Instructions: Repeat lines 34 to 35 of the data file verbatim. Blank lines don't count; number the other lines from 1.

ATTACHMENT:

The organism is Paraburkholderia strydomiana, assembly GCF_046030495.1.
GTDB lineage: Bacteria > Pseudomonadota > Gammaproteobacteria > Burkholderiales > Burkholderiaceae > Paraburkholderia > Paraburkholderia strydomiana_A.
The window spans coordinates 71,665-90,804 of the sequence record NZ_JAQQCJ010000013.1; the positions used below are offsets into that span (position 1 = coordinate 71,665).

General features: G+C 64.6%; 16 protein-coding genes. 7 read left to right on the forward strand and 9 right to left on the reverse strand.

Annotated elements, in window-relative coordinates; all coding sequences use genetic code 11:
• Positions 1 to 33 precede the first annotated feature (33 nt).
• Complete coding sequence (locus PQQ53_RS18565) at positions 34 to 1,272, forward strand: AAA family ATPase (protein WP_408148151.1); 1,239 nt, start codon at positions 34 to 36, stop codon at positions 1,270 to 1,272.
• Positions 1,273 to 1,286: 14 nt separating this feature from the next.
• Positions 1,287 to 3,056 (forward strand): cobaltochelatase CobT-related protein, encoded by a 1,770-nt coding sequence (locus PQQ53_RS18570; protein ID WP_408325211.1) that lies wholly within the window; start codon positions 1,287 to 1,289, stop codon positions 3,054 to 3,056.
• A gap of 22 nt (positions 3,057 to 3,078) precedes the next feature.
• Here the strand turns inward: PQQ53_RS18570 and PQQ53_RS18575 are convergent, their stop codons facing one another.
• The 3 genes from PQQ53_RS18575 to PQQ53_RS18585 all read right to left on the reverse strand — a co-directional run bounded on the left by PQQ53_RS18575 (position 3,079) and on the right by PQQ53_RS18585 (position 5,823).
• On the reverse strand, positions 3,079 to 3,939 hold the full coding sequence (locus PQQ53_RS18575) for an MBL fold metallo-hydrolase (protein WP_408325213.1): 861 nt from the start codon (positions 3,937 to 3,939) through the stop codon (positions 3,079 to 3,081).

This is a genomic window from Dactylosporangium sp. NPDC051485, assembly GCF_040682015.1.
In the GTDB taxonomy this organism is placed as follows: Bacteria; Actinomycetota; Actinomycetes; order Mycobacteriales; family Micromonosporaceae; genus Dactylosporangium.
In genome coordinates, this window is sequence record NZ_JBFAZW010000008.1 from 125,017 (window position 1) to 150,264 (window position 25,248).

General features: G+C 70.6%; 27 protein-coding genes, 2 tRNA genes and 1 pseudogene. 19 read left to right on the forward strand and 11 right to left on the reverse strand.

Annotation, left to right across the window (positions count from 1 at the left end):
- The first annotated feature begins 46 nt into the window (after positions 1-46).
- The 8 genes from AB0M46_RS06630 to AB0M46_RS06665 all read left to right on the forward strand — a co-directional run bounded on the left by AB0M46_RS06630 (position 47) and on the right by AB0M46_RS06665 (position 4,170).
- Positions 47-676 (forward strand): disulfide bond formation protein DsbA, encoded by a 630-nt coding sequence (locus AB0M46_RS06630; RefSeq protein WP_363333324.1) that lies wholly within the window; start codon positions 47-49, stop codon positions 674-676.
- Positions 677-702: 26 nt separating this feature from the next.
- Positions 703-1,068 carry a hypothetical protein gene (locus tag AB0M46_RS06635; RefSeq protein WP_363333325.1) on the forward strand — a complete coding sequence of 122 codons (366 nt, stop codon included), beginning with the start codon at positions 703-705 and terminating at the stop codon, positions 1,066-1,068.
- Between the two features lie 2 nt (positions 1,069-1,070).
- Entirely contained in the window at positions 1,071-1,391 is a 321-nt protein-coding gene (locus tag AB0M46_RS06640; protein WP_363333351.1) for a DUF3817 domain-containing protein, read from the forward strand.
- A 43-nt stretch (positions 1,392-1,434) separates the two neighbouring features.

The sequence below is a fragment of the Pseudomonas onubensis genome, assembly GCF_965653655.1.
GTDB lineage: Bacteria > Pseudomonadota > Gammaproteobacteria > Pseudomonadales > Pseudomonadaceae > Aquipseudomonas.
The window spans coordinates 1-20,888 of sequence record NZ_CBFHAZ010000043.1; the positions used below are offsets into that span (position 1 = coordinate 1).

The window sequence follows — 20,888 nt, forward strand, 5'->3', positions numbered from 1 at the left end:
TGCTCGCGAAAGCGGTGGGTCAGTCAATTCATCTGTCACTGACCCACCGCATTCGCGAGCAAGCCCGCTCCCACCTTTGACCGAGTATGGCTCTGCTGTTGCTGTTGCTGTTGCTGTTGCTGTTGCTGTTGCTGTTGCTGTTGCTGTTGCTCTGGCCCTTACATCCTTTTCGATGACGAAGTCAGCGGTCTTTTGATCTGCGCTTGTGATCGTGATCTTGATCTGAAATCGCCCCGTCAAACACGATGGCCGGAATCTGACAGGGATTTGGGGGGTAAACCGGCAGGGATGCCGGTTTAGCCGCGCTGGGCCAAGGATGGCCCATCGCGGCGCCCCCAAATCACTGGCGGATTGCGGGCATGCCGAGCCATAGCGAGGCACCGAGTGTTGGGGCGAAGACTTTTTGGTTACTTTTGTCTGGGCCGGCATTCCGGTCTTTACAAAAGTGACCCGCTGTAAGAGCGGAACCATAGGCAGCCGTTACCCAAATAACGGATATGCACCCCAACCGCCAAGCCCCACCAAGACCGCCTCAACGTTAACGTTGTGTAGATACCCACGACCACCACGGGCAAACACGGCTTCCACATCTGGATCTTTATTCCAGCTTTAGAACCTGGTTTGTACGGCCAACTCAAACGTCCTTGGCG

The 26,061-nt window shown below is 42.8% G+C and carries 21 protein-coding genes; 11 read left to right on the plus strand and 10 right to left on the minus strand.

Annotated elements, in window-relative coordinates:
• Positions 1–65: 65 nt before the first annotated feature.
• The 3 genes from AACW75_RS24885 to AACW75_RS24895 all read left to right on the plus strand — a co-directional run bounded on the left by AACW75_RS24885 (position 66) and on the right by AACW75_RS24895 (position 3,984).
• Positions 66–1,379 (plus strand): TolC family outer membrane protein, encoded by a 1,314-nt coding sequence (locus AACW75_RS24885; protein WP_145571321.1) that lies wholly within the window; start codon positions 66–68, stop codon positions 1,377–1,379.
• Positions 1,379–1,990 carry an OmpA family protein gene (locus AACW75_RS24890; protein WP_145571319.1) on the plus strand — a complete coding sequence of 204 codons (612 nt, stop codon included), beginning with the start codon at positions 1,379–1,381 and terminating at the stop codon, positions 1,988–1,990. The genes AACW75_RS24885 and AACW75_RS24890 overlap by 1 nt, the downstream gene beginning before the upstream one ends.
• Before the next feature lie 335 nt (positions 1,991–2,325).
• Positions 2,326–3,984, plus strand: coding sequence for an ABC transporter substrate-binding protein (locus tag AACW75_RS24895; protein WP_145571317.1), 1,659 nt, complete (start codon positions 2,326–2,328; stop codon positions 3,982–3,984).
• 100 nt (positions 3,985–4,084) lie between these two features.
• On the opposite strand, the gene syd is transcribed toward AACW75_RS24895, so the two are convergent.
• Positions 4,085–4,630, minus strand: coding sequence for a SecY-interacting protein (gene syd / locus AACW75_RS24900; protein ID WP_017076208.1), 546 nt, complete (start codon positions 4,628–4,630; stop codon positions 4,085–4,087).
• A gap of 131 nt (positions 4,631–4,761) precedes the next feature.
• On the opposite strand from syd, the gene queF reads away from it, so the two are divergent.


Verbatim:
• Positions 1–65: 65 nt before the first annotated feature.
• The 3 genes from AACW75_RS24885 to AACW75_RS24895 all read left to right on the plus strand — a co-directional run bounded on the left by AACW75_RS24885 (position 66) and on the right by AACW75_RS24895 (position 3,984).